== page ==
Starting a Brewery in Colorado (10 Legal Steps)

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Consider trademarks

Step 3: Consider Trademarks

Registering a trademark is not a prerequisite for using a name for your brewery. However, registering a trademark gives you exclusive rights to use that name (or logo, slogan, or other identifying feature) in connection with your beer or other related goods and services. You may seriously regret it if you do not make sure someone else does not already own the name you plan to use or if someone comes along and registers the name before you do. Imagine printing out thousands of dollars worth of labels and merchandise, only to find out that the name you are using belongs to someone else.

It is never too early to start thinking about securing trademark rights in a brand (as long as you plan to start selling beer with the name in the next few years). With somewhere in the neighborhood of 6,300 breweries, 2,000 distilleries, and 10,000 wineries now operating in the US, good brewery and beer names are going fast.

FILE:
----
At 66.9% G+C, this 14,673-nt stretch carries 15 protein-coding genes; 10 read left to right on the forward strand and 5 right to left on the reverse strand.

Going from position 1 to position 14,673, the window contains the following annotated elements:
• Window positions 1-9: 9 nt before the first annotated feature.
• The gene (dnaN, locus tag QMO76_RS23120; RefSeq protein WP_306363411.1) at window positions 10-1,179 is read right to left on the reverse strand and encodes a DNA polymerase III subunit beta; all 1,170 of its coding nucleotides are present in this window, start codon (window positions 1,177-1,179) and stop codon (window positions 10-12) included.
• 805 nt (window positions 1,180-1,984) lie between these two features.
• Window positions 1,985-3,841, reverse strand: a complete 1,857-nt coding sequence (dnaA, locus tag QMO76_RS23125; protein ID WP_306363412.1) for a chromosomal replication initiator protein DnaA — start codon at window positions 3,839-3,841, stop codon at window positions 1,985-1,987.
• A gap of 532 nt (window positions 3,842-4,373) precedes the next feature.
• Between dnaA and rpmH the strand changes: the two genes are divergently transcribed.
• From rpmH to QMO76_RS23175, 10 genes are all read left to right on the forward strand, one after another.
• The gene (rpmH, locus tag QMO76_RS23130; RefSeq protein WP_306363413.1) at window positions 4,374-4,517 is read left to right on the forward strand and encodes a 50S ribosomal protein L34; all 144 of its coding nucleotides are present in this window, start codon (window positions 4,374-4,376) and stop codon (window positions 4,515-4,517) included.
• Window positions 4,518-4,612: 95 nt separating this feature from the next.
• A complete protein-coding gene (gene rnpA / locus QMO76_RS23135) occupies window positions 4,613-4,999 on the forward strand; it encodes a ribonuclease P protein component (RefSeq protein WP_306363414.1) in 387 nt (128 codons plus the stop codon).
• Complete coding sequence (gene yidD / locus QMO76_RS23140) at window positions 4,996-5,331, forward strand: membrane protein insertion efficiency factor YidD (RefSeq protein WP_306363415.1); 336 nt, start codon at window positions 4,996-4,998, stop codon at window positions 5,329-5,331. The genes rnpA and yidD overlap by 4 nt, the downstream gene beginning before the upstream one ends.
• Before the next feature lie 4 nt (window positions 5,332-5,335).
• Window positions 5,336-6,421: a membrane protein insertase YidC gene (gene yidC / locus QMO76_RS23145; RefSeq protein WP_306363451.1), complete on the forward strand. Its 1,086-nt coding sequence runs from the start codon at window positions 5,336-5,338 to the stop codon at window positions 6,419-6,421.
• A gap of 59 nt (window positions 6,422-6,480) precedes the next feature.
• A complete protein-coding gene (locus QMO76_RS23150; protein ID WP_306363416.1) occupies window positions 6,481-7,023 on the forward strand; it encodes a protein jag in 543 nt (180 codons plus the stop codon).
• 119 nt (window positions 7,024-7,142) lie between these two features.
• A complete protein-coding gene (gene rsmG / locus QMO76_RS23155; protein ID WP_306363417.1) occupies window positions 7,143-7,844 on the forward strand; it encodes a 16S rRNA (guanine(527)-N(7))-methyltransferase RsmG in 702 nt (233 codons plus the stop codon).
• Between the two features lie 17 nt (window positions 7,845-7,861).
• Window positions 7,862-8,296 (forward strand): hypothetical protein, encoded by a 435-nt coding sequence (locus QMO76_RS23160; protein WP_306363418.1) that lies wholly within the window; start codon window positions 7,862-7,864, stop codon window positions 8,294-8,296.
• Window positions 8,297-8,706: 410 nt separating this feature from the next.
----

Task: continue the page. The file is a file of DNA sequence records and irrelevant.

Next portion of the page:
To claim your mark, I recommend:

  • Checking to see if your mark is available for use and registration, and
  • Filing an intent-to-use trademark application for the mark.

Checking your mark should at least involve doing a Google search for the mark with the term “beer” or the like, checking beer enthusiast sites for your name, checking the USPTO’s trademark database for your name in classes 32, 33, and 43, and checking TTB’s Public COLA registry. If it comes up clear, you may still want to hire a trademark attorney to do a full clearance search. If that comes up clear, then I would recommend filing a trademark application. Hiring an attorney for this step is also very helpful to make sure the application is done correctly.

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